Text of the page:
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Wind turbines are one element of the push for renewable energy that both Barack Obama and Mitt Romney championed on Tuesday night's debate. But wind sources are also frequently opposed by local residents. Colleen Pendergast, from Edmonton, lives in Nantucket, Mass., the centre of one such dispute.

This is part of our U.S. Election 2012: Canadians in America series – expats talking about life and politics south of the border.

I am what Nantucketers call a "Wash Ashore," a person who has moved to the island from somewhere else.

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Nantucket is an island about 30 miles off the coast of Boston, Mass., and it has about 10,000 year-round residents and over 50,000 residents and visitors during the summer's high season. It is the kind of place where well-heeled celebrities, high-end politicians, and heads of industry have homes.

It is also the kind of place where the community is very tight-knit, the beaches are clean and plentiful, "downtown" is all cobblestone streets and the island's natural beauty still catches my breath.

The residents of this island care very deeply about preserving its natural beauty and the ocean's ecosystem. Nantucket's commitment to the environment is far better than anywhere else I have lived in the United States and they do it well here. They know that the lifeline of the island lies in its ocean and in its tourism. The smallness of the island makes managing the natural resources very doable, and the fact that the only way to get to the island is by boat or plane keeps the island isolated.

Living in a place that has such strong and effective environmental practices is a pleasure, which is why I was so surprised to see the level of acrimony surrounding wind turbines.

Nantucket already has one wind turbine that has been up and running for a couple of years on the high school's field. I didn't live here while this was proposed or installed, but when I first drove past it, I thought, "Wow, that is smart."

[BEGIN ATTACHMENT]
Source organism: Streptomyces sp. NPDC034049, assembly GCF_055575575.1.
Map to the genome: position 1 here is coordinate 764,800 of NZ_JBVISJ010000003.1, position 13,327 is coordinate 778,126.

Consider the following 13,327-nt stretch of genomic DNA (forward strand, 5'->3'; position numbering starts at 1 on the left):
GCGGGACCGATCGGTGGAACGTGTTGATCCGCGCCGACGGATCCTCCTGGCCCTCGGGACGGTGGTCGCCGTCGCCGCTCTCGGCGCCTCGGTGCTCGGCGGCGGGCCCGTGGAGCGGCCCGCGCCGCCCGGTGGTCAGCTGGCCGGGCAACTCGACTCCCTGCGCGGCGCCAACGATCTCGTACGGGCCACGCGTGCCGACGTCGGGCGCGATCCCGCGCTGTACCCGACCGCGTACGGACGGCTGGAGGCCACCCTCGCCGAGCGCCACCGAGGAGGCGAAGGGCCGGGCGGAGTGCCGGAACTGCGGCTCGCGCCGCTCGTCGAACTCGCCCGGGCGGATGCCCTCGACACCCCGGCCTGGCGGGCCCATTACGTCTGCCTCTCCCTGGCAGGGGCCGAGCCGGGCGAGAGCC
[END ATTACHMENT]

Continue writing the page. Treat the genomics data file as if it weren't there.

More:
It is a bit of an eye sore, which is one major complaint that opposers of the wind turbines have, but I think it makes Nantucket look even better, not worse, because it is so progressive.

The turbine at the high school cost around $600,000 and it was estimated that it would pay for itself in 10 years – but it was funded mostly by private donors and not by taxpayers. From what I can tell, most people accept it now; however, that is not the case for future proposed turbines, like the Madaket Wind Turbine Project.

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Madaket is a tiny beach village on the western part of Nantucket, with very few businesses and mostly residential homes. Its beautiful beaches lead right into the open water of the Atlantic. It is also the best place on the island to sit with some friends and a bottle of wine after a long summer day and catch the famous, brilliant sunsets. It is truly a tranquil place and a tight-knit community. But, over the past couple of years, tensions have been rising and neighbours have been pit against each other over the proposed wind turbines.

Many of the residents of this community fought very hard against the turbine and they were successful last spring. Those who opposed the concept didn't want their expansive island and ocean views obstructed by an "eye sore." They also didn't want their property values to be negatively affected by the pervasive turbine. This proposed turbine was 325 feet, over twice the size of the high school turbine. Instead, they would like to explore other alternative energy sources that are not so pervasive, such as solar panels.

This was the most contentious situation I have seen during the two years that I have lived here. The level of acrimony between neighbours who supported or who opposed the turbine created a sad division in this small community. Many of these island residents have the resources to really rally against each other including consultants, lawyers, print ads, TV ads and social media supporting their respective causes. When the project was defeated by a town vote last spring, I didn't feel that it was a victory for anyone.

Things seem to have settled down here, the summer has a way of doing that on this island during the eight-week, very hectic and glorious summer season. Now, new plans are on the table for a wind turbine that is smaller in scale – closer to the size of the 120-ft high school turbine. Nantucket is very lucky that many of the residents can privately donate the money to fund the turbine rather than use the town's money. I can't help but wonder how many communities would love to install wind turbines if their town's coffers had the money to do so. It will be interesting to see what happens over the next few months; personally, I would like to see the wind turbine in place, but I say that as someone who is merely a "Wash Ashore."

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